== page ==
Conor Begley: crosstalk.
Susan Kim: ...like this. Yeah. I like this.
Conor Begley: My sister likes this, and I like that.
Susan Kim: Yeah. And I would use this face wash because it brightens, whereas that may not be what the consumer set or your target market may want. And so, having this perspective around the differences of individuals that culminate into how you should think about your messaging and your hierarchy was beneficial for me. And as I think about that to the US and how that translates, the US is a really big country. I mean, each individual geographic region has their own culture. The consumer in Kansas has a very different experience than the consumer here in San Diego, for example. So having this hyperawareness of those dynamics will always serve marketers and business owners, I believe.
Conor Begley: Yeah. No, absolutely. It's tough. It's tough to get out of this is the way that I see the world. And so, why don't people see it the way that I see it? I've always found that those notions go away when you just talk to people, right. You just have conversations, you get feedback, you look at data, and then you come in and you kind of test your theories. Right?
Susan Kim: Exactly.
Conor Begley: Yeah, which, it seems super critical. I mean, frankly it's even critical in the US market where we live here, but I don't know what most people's experiences in the US are. I only have vague notions.
Susan Kim: Yeah. Yeah, exactly.
Conor Begley: So you spent a lot of time at LVMH, obviously Benefit specifically there. And I do think LVMH, it's become a bit of a gold standard when it comes to kind of finishing schools, particularly on the luxury side, but we'll say beauty, fashion, luxury, kind of all those sectors. What do you think were some of the most impactful learnings for you during your time at Benefit as well as at LVMH? What stuck out? Why have they had such consistent success over the decades?
Susan Kim: Yeah. I think with LVMH, what they do really well is this idea around Maisons. Each individual Maison has their identity and their DNA, and they're very big on DNA. Right?
Conor Begley: Yep.
Susan Kim: And so, they don't do things like shared services or they force you into a big RFP with agencies and suppliers and all of that. They let each individual Maison operate independently. So I wasn't talking to the Fresh people about how they approach marketing. I wasn't talking to some of the other brands around collective shared resources. That was not a thing. And this independence really allowed brands to thrive on the basis of their DNA. And so, working for someone like Jean- Andre, he was like," Be bold, take risks, as long as it's rooted in the DNA." I would come to him and be like," Hey, I think we should get vending machines that look like pink buses." And he'd be like," Cool."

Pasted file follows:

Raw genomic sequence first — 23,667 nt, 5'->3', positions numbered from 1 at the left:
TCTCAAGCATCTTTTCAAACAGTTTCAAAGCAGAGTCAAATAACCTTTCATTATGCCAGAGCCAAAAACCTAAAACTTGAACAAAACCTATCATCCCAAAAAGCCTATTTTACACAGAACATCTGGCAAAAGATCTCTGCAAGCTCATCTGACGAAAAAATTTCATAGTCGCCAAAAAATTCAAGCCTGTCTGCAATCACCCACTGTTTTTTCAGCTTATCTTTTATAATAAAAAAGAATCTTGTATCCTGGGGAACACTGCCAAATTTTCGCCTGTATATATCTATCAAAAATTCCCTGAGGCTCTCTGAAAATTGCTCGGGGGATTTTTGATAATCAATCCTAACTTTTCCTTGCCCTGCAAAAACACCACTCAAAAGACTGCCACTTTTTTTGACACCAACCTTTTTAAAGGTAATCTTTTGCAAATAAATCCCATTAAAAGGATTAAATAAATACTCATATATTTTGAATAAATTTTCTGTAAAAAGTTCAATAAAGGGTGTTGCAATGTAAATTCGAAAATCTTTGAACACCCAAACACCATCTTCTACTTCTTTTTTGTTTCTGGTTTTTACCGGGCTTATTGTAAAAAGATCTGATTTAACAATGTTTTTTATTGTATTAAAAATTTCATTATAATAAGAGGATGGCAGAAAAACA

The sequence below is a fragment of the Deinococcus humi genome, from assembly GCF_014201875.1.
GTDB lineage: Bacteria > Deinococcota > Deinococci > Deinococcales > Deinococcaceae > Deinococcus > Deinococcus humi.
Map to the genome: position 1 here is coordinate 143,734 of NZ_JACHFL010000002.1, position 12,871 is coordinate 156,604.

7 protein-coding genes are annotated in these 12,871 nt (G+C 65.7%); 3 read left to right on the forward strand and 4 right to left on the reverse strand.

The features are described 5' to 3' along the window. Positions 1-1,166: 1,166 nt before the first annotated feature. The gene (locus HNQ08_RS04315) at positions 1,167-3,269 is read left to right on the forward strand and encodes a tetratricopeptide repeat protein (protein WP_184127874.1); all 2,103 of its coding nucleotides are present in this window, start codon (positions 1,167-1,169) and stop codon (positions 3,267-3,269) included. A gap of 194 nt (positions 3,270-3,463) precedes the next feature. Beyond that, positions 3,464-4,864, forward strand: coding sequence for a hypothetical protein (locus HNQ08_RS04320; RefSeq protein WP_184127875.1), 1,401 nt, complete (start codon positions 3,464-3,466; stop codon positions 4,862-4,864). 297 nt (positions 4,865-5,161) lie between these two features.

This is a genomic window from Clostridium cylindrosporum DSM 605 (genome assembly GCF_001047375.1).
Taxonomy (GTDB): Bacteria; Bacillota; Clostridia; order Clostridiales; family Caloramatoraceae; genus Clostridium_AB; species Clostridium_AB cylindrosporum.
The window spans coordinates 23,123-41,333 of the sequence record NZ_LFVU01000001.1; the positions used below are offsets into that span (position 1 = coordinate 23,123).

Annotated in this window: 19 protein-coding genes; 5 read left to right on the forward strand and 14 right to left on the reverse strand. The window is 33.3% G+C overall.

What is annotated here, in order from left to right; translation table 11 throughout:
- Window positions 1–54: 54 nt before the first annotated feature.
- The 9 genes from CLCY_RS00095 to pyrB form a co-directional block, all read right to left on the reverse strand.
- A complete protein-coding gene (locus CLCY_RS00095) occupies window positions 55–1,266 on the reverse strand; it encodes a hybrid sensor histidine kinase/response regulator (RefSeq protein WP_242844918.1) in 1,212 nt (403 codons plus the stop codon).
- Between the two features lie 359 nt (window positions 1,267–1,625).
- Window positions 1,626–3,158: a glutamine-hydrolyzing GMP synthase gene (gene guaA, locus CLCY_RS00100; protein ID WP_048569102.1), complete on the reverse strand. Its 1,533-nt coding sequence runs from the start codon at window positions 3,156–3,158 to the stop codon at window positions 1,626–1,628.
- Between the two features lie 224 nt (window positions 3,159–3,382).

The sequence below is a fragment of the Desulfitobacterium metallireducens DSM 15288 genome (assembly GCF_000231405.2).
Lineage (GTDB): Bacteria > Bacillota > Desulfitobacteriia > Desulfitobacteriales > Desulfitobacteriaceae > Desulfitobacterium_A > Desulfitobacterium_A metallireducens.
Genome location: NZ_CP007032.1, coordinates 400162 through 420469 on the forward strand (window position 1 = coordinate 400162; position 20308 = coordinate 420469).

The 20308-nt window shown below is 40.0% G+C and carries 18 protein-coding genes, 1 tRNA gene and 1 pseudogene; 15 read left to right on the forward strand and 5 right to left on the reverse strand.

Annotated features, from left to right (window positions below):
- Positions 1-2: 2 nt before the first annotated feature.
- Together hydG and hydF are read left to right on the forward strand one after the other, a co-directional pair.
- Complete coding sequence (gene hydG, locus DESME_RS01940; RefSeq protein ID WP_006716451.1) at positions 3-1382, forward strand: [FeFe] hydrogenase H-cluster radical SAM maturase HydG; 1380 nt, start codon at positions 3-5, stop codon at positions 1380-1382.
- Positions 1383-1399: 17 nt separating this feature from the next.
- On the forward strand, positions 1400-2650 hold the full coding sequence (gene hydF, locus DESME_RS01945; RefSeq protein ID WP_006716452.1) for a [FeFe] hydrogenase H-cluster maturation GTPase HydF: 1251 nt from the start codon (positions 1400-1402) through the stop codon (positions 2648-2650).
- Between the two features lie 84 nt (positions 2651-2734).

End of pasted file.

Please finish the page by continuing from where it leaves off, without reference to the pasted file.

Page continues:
Conor Begley: I still see those everywhere. And I think you guys-
Susan Kim: Aren't they so cute?
Conor Begley: ...you killed it with that one. It was-
Susan Kim: They're so cute. And they're margin contributive. That's the amazing thing. They're big billboards and margin contributive, which is great. No. He gave us a fresh runway in testing and iterating and learning and then doing better and better and better. I still hold that today in terms of this environment that we're in, how can we test, learn, do better, test, learn, do better? And so, I think LVMH as an umbrella company allows individual brands to be able to do that. You do have to be very confident in knowing what your brand is, the essence of your brand. And when I think back at my time at Benefit, we had visuals like They're Real! Mascara that was like art noir, black and white with a model with a little bit of tongue in cheek around the comment, they're real, to be really pink boutiques. That was really fun with big, bold lips and big, bold brows. And visually, there's not a strain there. There's not a connective strain there, but you could see how each individual element could be connected from the same brand because it was that tongue and cheek sort of LOL factor, which was a big part of the DNA there.